The Mental Health Impact of Racism and Race in the Therapy Room
Author of The Good Ally, Nova Reid explores the impact of racial microaggressions on mental health and calls for a better understanding in healthcare settings
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Racism sneaks up everywhere. Even in the therapy room, and it is corrosive to mental wellbeing. It’s one of the reasons I focus on tackling everyday racism, such as microaggressions, in anti-racism work. Because it’s these accumulative effects of receiving everyday racism that can often cause the most harm.
So many people have become accustomed to only associating racism with a single act of overt, conscious, and intentional hate. Getting stuck in a reductive good vs bad person binary distracts us from addressing the type of racism that occurs daily, several times a day, and as a result contributes to exposure to persistent social suffering.
People who identify as nurturers, caregivers, or even healers can find it very difficult to reconcile that they too can and often do cause racial harm. When racism is pointed out, so often the reflex for people not actively engaged in anti-racism work is to defend their position ahead of addressing an accusation of racism. It’s seen as worse and more offensive to have racism or racist behaviour named rather than to have the courage to be curious and tackle the harm being perpetuated and so it continues, and racism remains ever present.
The Oxford English Dictionary defines microaggressions as a: ‘A statement, action, or incident regarded as an instance of indirect, subtle, or unintentional discrimination against members of a marginalised group such as a racial or ethnic minority’. The term was first coined by psychiatrist and Harvard academic Chester Pierce in 1970 and was further established by Dr Derald Wing Sue, psychology professor and author of Microaggressions in Everyday Life.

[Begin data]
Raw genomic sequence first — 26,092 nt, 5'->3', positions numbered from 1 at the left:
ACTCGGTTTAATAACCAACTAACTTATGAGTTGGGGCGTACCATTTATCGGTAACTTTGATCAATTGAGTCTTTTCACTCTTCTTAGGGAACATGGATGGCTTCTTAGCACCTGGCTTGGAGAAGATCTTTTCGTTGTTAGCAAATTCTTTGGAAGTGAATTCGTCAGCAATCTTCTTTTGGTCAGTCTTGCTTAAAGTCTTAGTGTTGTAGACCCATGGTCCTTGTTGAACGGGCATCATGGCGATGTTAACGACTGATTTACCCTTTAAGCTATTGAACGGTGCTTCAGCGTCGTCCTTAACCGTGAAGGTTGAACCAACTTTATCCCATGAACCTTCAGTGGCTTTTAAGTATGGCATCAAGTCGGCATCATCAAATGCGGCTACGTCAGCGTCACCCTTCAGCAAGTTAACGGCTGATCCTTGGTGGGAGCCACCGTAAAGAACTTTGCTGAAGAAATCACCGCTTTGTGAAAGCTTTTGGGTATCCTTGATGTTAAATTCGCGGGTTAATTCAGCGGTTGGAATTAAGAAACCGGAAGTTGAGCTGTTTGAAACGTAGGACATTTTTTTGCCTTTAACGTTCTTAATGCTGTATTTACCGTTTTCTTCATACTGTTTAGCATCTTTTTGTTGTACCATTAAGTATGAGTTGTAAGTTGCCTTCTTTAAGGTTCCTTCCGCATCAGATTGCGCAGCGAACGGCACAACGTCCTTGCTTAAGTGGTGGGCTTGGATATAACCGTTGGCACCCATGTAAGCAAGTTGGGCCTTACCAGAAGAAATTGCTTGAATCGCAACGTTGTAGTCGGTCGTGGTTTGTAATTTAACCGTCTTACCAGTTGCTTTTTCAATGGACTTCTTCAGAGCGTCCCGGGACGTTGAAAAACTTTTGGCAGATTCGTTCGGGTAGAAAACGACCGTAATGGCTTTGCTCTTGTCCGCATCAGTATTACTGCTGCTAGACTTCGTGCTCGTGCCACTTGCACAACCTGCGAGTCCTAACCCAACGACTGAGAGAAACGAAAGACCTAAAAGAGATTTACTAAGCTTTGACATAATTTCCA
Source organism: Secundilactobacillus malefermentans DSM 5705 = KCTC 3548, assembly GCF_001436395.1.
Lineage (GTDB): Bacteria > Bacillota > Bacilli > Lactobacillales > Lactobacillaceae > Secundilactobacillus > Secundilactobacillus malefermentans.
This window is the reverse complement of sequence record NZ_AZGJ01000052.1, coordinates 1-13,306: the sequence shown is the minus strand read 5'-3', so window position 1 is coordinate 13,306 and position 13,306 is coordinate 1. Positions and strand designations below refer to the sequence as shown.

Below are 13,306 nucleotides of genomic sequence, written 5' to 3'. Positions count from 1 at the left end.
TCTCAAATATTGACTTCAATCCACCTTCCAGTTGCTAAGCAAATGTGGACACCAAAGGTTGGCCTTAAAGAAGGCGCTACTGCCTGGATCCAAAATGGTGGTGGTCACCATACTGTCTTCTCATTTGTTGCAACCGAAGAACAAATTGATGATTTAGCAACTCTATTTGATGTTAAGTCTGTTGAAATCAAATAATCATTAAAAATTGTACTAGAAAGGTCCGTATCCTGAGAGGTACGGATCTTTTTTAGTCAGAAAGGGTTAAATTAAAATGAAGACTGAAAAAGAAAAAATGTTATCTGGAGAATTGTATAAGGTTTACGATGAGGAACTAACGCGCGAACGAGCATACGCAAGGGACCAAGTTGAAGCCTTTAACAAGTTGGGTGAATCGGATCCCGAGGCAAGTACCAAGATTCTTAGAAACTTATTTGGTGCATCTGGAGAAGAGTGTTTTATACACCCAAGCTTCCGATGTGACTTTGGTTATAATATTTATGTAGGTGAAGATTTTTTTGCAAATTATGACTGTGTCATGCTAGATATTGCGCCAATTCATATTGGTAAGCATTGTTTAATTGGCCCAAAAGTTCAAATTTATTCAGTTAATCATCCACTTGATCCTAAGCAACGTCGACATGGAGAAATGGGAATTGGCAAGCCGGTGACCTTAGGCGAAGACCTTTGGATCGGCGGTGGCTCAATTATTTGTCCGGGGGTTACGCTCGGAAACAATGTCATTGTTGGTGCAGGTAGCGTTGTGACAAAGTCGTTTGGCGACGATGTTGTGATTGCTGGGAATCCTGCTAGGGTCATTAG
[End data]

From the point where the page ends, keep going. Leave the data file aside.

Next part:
Racial microaggressions are a form of covert everyday racism that happen both intentionally and unintentionally, consciously and subconsciously. Either way, the impact remains the same. Slights, comments, insults and non-verbal cues communicate that Black people and people of colour are misplaced and don’t belong. They are the subtle ways in which people in marginalised identities are regularly not treated the same.
Racial microaggressions aren’t often committed by overt racists. They are predominately perpetuated by well-intentioned, well-meaning liberals; people who are mostly unaware or in denial of the potential impact of their words or actions.
From uninvited hair touching, to lack of eye contact, to persistent lines of enquiry about one’s ancestry; ‘where are you from, no, where are you really from? Misdiagnosing and assuming there is ‘risk’ to someone’s health outcomes due to their ‘race’ rather than taking into consideration social conditions and exposure to social suffering that impacts treatment and outcomes.
In isolation, I expect these examples of racial microaggressions can seem harmless. An innocent statement, or a genuine attempt to connect. But it is the very subtlety and frequency of racial microaggressions that make them far from harmless or even micro in their outcomes. Consider them like snowflakes: at first fall they seem quite harmless, perhaps a nuisance, but overnight the ice starts to build up underneath that pristine surface suddenly becomes dangerous, volatile ground where we slip and fall each time we go outside. Perhaps at first spraining a wrist and then breaking a bone and, over months and years, what once were seemingly harmless snowflakes collectively cause a devastating avalanche.
Research shows us that regular exposure to racial microaggressions can cause more harm to mental health than overt acts of hate. This is due to the cumulative effects of racism, resulting in increased stress hormones, which essentially cause a type of wear and tear on the body. Further research from neuroscientists reveals regular exposure to this type of racial stress can have the same effects as those observed in war veterans experiencing severe post-traumatic stress disorder (PTSD). In other words, racial microaggressions can show up in Black bodies as trauma.
Experiencing racism is trauma. So while ‘post-traumatic’ suggests this traumatic experience or event is in the past, it’s very much still in the present. We don’t just experience it as personal trauma either. The direct or indirect exposure to single or multiple events that only happen to an individual – add a layer of historical trauma on top. The shared collective experience by a specific cultural group related to significant traumatic experiences or events and the cumulative impact of emotional harm and social suffering to an individual or generations (not exclusive to blood relatives) that follow.